An Imaginary Orchestral Journey

Conductor Simon Rattle leads live recordings of some of the pieces he considers Haydn’s “greatest hits” and celebrates Haydn's innovation, charm, and jokes on WCRB’s CD of the Week.

NPR’s Tom Huizenga once asked conductor Simon Rattle which composer of the past he’d most like to have dinner with. He got a quick answer:

“Some of my favorite music in the world is Haydn. I had a sabbatical one year and made myself one promise: to play a different Haydn piano sonata each day — they are inexhaustible treasures. So Haydn, I think, would be the best company. He's the most humane of all composers and I'm sure we would laugh a lot.”

Now Simon Rattle, in his new role as Music Director of the London Symphony Orchestra, has created a live recording of some of the pieces that he considers Haydn’s “greatest hits.” It’s a celebration of Haydn the incredible innovator, and it unfolds as a sequence of surprising excerpts that Rattle once dreamt up for a concert with his former orchestra, the Berlin Philharmonic.  

Haydn himself believed that his own innovative spirit was summoned by the decades he spent in charge of the orchestra at a remote Hungarian palace run by the Esterhazy family. There he was exposed to no one else’s music, and he said he was “forced to be original.” Rattle’s new album Imaginary Orchestral Journey settles on thirteen wildly original moments. The first few toss us headlong into chaos (from The Creation), an earthquake (from The Seven Last Words of our Savior on the Cross) and the desperate state of a suicidal sister marooned on a desert island (L’isola disabitata). Once we hear Haydn’s knack for using fragmented and disintegrating themes in darker scenarios, Rattle brings us into the 64th Symphony, where the potholes and sudden shifts in weather turn charming.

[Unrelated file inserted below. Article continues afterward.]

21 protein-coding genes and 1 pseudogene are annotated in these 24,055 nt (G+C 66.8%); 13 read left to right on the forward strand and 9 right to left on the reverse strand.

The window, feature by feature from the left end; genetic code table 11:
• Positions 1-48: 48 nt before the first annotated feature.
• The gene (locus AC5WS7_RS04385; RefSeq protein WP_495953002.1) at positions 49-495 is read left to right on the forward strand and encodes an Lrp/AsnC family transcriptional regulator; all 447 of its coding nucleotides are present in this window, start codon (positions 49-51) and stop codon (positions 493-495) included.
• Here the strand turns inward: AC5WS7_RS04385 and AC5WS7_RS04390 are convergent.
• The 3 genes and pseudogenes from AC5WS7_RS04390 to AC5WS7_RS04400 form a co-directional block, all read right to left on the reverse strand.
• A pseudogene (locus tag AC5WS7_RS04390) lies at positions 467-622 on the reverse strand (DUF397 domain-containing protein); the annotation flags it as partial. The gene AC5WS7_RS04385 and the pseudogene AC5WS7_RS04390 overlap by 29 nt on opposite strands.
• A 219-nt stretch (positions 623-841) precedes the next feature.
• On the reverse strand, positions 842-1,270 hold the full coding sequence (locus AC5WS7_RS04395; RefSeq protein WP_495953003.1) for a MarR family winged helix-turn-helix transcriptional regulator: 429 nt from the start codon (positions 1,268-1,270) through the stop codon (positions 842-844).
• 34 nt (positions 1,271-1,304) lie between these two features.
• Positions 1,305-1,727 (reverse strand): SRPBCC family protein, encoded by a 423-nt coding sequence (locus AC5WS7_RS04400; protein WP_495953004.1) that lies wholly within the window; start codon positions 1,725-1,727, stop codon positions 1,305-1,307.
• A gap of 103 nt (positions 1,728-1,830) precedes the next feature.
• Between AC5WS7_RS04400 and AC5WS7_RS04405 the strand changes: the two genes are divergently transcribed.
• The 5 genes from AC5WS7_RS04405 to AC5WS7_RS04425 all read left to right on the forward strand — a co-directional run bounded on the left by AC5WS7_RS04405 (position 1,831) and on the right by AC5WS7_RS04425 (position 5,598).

The detours and surprises continue in five more symphony movements, including the touchingly funny “Farewell,” where Haydn has the players leave the stage one by one as a hint to the prince that they need a vacation. Once they’re gone, Rattle brings on music from an empty stage in a selection of pieces for musical clocks. It all ends with the finale of the 90th Symphony and its fantastic fake endings, complete with the properly baffled audience applauding in the wrong places.

The LSO Live label gives concert performances like this a fabulous feels-like-you’re-there kind of edge. You can hear that Simon Rattle considers this to be some of the music that makes him happiest to be alive. You can be sure that Haydn, who was always thinking of his listeners, would have been happy with the presence of the audience on this recording!

Watch a trailer for the album:

For more information and to purchase this recording, visit ArkivMusic.